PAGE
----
Many people have credit problems.  How advisors can help you.

Many people have credit problems. How advisors can help you.

Elevate research shows that 15% of people with less than optimal credit scores earn an individual income of more than $100,000 per year. Additionally, new data from shows that while credit card debt is most prevalent among the lowest income earners, 37% of those with a month-to-month balance earn at least $100,000 a year.

“Even wealthy people can have less than ideal credit for all sorts of reasons,” says John Campbell, head of wealth planning for the East region of US Bank Private Wealth Management. Yet having a better credit rating can make a significant difference in their purchasing power. “That could have an impact, even for those who may not be struggling with a particularly low credit score,” Campbell says.

Sometimes advisors avoid the topic because they mistakenly believe that clients, especially wealthy ones, aren’t plagued with credit issues. But financial advisors who help customers with credit problems offer significant added value that can have lasting benefits.

Working with customers on credit-related matters is particularly relevant now, as two in five people believe they will need to rely on credit to cover essential and unexpected expenses over the next three months, according to a survey in august by


Additionally, two in three expressed some concern about the negative impact of their credit score on their ability to access credit during the same period, according to the Experian survey.

Here are eight ways counselors help clients overcome credit issues.

Provide education. Advisors should tell clients that credit scores are usually between 300 and 850. A good credit score is 670 to 739 on the FICO Score range, while a credit score of 661 to 780 is good on the VantageScore range, according to Experian.

Then, advisors can help clients understand the factors that go into a strong credit score and offer ideas to help them achieve one. These factors include payment history, credit usage, credit history and credit mix, says Campbell.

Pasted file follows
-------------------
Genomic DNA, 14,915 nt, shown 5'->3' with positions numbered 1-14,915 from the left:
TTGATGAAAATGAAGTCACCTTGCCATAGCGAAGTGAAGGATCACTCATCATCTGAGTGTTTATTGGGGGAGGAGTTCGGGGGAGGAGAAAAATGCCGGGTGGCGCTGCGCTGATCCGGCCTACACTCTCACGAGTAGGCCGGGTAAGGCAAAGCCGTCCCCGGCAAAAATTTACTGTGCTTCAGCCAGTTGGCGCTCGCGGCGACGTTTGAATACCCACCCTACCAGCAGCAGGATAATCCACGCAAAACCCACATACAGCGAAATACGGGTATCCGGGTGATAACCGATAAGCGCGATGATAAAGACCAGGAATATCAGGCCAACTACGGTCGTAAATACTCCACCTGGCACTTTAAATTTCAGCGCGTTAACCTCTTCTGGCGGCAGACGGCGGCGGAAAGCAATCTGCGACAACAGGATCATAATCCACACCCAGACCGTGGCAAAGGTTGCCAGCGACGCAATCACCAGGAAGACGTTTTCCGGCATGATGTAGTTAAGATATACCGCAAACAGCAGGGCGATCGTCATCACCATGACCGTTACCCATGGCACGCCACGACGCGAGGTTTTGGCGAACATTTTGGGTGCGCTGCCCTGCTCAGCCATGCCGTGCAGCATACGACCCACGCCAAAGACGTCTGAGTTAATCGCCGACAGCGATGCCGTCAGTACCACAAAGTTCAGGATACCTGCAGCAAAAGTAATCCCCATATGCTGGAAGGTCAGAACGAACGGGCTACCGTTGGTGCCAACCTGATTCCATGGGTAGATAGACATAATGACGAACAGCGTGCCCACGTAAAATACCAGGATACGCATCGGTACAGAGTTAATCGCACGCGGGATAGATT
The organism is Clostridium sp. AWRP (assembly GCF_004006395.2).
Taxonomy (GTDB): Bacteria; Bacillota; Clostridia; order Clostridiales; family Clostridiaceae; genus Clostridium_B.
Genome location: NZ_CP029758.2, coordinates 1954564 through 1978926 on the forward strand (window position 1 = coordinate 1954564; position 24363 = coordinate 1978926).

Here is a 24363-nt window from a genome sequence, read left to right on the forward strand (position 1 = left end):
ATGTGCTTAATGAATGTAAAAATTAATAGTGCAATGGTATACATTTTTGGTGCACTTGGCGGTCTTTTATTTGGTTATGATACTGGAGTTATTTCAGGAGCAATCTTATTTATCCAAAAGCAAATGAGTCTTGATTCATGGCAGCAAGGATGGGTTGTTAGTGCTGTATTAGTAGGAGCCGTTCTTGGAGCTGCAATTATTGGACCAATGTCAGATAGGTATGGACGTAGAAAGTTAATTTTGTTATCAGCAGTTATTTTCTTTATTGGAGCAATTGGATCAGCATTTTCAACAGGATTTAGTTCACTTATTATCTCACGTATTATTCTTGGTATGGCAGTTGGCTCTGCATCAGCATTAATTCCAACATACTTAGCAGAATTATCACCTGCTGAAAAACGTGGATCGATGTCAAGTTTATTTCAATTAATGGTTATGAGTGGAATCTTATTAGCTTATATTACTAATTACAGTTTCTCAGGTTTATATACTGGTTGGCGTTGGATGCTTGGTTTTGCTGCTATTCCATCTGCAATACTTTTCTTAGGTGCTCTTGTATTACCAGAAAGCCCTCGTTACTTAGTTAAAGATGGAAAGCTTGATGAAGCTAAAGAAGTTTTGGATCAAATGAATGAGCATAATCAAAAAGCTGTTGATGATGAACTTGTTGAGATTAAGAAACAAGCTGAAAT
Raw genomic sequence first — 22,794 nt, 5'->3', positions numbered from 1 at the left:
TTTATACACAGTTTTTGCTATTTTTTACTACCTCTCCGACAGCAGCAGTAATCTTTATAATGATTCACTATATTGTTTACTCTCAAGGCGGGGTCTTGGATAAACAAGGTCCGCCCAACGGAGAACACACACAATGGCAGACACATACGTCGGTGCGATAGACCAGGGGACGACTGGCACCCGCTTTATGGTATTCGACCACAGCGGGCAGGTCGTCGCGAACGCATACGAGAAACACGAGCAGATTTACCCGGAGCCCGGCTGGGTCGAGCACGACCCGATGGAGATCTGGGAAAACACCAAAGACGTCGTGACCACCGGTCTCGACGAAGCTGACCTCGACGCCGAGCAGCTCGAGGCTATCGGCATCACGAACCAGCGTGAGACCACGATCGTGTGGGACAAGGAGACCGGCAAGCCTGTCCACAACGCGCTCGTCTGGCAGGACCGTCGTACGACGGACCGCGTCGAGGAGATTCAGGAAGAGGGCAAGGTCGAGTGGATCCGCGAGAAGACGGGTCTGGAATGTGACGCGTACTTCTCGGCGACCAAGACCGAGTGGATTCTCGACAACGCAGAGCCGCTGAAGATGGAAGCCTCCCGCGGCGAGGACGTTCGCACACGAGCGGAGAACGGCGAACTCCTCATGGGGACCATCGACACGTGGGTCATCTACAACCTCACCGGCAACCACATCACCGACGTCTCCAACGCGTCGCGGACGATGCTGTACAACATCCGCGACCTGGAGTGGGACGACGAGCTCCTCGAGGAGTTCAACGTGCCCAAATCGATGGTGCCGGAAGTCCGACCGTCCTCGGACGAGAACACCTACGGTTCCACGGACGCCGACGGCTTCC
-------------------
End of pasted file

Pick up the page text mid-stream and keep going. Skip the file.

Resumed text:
Determine what went wrong. Financial advisors say clients are sometimes surprised to learn that their credit isn’t as stellar as they thought. This often happens when they apply for a car or home loan and are offered higher than expected rates. They don’t always know why they have the score they do or what they can do to improve it.

The culprit could be mistakes in the person’s credit report, irresponsible financial behavior early in their career, or job loss. Or maybe they’ve fallen behind on some bills or haven’t established a solid credit history. This is where advisors can have the most impact: digging deeper to help uncover the roots of the problem, then suggesting fixes to put clients on a better path. Even small changes can make a big difference in a client’s credit score, counselors say.

Correct the mistakes. Mistakes can easily derail your credit. That’s why Jeffrey Bush, managing director and chief financial officer at Informed Family Financial Services in Norristown, Pennsylvania, suggests everyone carefully review their credit reports to make sure they’re accurate. Mistakes, or worse, identity theft, can negatively impact a person’s score. That’s why people are advised to check their score with each of the three major credit reporting agencies—